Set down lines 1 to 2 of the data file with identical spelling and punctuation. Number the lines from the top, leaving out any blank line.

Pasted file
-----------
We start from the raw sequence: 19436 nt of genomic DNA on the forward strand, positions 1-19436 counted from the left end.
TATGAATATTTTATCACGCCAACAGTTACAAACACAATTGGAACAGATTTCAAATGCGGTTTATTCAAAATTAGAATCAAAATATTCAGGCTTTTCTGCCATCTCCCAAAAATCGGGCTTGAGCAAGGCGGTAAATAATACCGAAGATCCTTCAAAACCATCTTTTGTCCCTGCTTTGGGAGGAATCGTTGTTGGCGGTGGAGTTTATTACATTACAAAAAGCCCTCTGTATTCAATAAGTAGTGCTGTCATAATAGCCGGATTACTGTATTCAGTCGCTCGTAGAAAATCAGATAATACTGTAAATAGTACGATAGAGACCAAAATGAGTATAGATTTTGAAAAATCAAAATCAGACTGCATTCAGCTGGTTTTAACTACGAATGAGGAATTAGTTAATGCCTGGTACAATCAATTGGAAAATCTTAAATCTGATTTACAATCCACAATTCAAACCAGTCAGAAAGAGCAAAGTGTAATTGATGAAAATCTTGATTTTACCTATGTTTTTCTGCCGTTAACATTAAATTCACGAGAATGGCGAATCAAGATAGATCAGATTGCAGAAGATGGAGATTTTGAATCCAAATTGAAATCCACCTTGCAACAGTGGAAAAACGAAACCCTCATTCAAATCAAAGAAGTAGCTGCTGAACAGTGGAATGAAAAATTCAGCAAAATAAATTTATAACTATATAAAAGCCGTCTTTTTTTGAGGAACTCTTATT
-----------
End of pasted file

We start from the raw sequence: 19436 nt of genomic DNA on the forward strand, positions 1-19436 counted from the left end.
TATGAATATTTTATCACGCCAACAGTTACAAACACAATTGGAACAGATTTCAAATGCGGTTTATTCAAAATTAGAATCAAAATATTCAGGCTTTTCTGCCATCTCCCAAAAATCGGGCTTGAGCAAGGCGGTAAATAATACCGAAGATCCTTCAAAACCATCTTTTGTCCCTGCTTTGGGAGGAATCGTTGTTGGCGGTGGAGTTTATTACATTACAAAAAGCCCTCTGTATTCAATAAGTAGTGCTGTCATAATAGCCGGATTACTGTATTCAGTCGCTCGTAGAAAATCAGATAATACTGTAAATAGTACGATAGAGACCAAAATGAGTATAGATTTTGAAAAATCAAAATCAGACTGCATTCAGCTGGTTTTAACTACGAATGAGGAATTAGTTAATGCCTGGTACAATCAATTGGAAAATCTTAAATCTGATTTACAATCCACAATTCAAACCAGTCAGAAAGAGCAAAGTGTAATTGATGAAAATCTTGATTTTACCTATGTTTTTCTGCCGTTAACATTAAATTCACGAGAATGGCGAATCAAGATAGATCAGATTGCAGAAGATGGAGATTTTGAATCCAAATTGAAATCCACCTTGCAACAGTGGAAAAACGAAACCCTCATTCAAATCAAAGAAGTAGCTGCTGAACAGTGGAATGAAAAATTCAGCAAAATAAATTTATAACTATATAAAAGCCGTCTTTTTTTGAGGAACTCTTATT